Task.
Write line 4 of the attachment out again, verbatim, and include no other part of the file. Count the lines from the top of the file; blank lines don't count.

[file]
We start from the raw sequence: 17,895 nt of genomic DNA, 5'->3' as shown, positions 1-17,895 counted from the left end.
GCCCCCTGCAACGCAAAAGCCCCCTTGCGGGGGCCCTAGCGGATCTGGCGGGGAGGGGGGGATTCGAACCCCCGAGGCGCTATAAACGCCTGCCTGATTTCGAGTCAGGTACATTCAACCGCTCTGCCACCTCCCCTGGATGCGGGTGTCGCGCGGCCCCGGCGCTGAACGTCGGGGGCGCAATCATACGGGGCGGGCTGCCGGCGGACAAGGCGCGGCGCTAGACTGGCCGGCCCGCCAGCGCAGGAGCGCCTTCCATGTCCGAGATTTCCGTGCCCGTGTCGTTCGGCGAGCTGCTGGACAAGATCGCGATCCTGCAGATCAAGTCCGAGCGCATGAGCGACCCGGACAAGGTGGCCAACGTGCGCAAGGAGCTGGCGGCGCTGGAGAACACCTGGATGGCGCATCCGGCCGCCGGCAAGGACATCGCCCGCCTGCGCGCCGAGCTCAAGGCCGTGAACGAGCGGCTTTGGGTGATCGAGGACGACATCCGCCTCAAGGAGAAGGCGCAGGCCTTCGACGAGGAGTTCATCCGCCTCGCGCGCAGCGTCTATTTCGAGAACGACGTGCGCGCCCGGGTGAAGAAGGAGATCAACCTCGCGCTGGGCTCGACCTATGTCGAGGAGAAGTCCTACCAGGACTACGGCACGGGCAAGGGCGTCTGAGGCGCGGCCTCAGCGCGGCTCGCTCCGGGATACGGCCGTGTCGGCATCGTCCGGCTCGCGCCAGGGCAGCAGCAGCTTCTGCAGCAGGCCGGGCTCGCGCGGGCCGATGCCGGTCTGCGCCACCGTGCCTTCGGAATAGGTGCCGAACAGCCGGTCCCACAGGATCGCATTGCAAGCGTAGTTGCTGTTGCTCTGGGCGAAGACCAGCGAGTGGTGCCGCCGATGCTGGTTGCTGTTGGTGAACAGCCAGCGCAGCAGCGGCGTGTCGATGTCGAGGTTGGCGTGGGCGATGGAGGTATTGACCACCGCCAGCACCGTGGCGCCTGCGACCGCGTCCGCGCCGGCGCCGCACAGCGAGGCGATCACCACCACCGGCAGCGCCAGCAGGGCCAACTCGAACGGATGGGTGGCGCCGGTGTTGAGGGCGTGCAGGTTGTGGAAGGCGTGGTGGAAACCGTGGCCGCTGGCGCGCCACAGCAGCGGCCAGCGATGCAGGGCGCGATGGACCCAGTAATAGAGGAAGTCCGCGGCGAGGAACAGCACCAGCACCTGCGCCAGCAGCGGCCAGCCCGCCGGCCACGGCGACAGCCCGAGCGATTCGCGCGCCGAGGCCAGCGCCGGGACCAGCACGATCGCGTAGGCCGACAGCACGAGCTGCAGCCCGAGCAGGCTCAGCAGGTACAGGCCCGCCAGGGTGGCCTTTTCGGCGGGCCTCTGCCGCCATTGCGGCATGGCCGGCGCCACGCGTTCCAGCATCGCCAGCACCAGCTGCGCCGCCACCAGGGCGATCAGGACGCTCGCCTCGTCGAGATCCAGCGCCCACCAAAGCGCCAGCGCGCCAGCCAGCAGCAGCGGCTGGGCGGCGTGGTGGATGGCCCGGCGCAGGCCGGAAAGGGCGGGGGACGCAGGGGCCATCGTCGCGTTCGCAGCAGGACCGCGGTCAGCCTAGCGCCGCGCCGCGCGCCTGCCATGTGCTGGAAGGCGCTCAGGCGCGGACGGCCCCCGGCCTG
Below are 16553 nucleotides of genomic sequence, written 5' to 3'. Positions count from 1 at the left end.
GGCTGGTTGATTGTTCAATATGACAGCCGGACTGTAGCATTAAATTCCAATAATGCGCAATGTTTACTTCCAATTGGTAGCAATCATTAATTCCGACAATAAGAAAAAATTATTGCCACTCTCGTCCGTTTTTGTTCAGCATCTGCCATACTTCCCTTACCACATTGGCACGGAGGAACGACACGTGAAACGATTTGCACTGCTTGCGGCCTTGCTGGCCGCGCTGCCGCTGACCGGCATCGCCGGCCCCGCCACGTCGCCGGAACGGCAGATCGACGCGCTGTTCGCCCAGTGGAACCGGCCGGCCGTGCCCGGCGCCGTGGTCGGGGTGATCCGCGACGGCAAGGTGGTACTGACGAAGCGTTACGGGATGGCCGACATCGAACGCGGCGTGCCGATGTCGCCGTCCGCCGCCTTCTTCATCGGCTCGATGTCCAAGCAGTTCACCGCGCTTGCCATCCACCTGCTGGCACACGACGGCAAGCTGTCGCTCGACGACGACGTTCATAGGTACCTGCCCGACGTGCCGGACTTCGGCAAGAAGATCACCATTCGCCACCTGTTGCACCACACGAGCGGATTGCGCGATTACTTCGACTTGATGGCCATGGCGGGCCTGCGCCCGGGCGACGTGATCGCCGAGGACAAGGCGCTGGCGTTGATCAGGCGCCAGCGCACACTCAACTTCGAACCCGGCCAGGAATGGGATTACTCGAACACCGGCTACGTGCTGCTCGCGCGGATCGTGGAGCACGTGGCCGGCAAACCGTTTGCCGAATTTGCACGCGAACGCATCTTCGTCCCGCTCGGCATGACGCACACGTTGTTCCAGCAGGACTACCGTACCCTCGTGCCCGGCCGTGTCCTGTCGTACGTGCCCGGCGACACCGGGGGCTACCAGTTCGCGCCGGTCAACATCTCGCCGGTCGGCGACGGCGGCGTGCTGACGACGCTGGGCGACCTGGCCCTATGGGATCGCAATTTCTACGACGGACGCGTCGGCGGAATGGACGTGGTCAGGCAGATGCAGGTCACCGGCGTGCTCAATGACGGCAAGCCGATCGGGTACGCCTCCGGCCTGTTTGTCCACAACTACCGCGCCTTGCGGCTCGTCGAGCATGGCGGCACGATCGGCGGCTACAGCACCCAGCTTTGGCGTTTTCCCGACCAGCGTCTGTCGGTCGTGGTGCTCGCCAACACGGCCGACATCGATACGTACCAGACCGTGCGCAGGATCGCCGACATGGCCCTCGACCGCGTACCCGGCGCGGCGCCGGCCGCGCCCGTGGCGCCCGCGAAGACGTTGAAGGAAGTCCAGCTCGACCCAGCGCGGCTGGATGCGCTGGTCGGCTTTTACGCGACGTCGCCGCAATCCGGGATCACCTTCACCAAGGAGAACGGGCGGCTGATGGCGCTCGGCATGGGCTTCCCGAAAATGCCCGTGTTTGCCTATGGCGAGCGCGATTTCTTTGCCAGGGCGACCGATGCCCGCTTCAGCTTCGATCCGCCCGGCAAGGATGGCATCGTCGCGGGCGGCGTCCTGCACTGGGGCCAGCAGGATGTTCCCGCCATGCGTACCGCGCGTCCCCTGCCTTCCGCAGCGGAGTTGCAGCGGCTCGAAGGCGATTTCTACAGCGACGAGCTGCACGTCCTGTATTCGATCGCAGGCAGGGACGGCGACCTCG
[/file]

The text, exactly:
GGCTGGTTGATTGTTCAATATGACAGCCGGACTGTAGCATTAAATTCCAATAATGCGCAATGTTTACTTCCAATTGGTAGCAATCATTAATTCCGACAATAAGAAAAAATTATTGCCACTCTCGTCCGTTTTTGTTCAGCATCTGCCATACTTCCCTTACCACATTGGCACGGAGGAACGACACGTGAAACGATTTGCACTGCTTGCGGCCTTGCTGGCCGCGCTGCCGCTGACCGGCATCGCCGGCCCCGCCACGTCGCCGGAACGGCAGATCGACGCGCTGTTCGCCCAGTGGAACCGGCCGGCCGTGCCCGGCGCCGTGGTCGGGGTGATCCGCGACGGCAAGGTGGTACTGACGAAGCGTTACGGGATGGCCGACATCGAACGCGGCGTGCCGATGTCGCCGTCCGCCGCCTTCTTCATCGGCTCGATGTCCAAGCAGTTCACCGCGCTTGCCATCCACCTGCTGGCACACGACGGCAAGCTGTCGCTCGACGACGACGTTCATAGGTACCTGCCCGACGTGCCGGACTTCGGCAAGAAGATCACCATTCGCCACCTGTTGCACCACACGAGCGGATTGCGCGATTACTTCGACTTGATGGCCATGGCGGGCCTGCGCCCGGGCGACGTGATCGCCGAGGACAAGGCGCTGGCGTTGATCAGGCGCCAGCGCACACTCAACTTCGAACCCGGCCAGGAATGGGATTACTCGAACACCGGCTACGTGCTGCTCGCGCGGATCGTGGAGCACGTGGCCGGCAAACCGTTTGCCGAATTTGCACGCGAACGCATCTTCGTCCCGCTCGGCATGACGCACACGTTGTTCCAGCAGGACTACCGTACCCTCGTGCCCGGCCGTGTCCTGTCGTACGTGCCCGGCGACACCGGGGGCTACCAGTTCGCGCCGGTCAACATCTCGCCGGTCGGCGACGGCGGCGTGCTGACGACGCTGGGCGACCTGGCCCTATGGGATCGCAATTTCTACGACGGACGCGTCGGCGGAATGGACGTGGTCAGGCAGATGCAGGTCACCGGCGTGCTCAATGACGGCAAGCCGATCGGGTACGCCTCCGGCCTGTTTGTCCACAACTACCGCGCCTTGCGGCTCGTCGAGCATGGCGGCACGATCGGCGGCTACAGCACCCAGCTTTGGCGTTTTCCCGACCAGCGTCTGTCGGTCGTGGTGCTCGCCAACACGGCCGACATCGATACGTACCAGACCGTGCGCAGGATCGCCGACATGGCCCTCGACCGCGTACCCGGCGCGGCGCCGGCCGCGCCCGTGGCGCCCGCGAAGACGTTGAAGGAAGTCCAGCTCGACCCAGCGCGGCTGGATGCGCTGGTCGGCTTTTACGCGACGTCGCCGCAATCCGGGATCACCTTCACCAAGGAGAACGGGCGGCTGATGGCGCTCGGCATGGGCTTCCCGAAAATGCCCGTGTTTGCCTATGGCGAGCGCGATTTCTTTGCCAGGGCGACCGATGCCCGCTTCAGCTTCGATCCGCCCGGCAAGGATGGCATCGTCGCGGGCGGCGTCCTGCACTGGGGCCAGCAGGATGTTCCCGCCATGCGTACCGCGCGTCCCCTGCCTTCCGCAGCGGAGTTGCAGCGGCTCGAAGGCGATTTCTACAGCGACGAGCTGCACGTCCTGTATTCGATCGCAGGCAGGGACGGCGACCTCG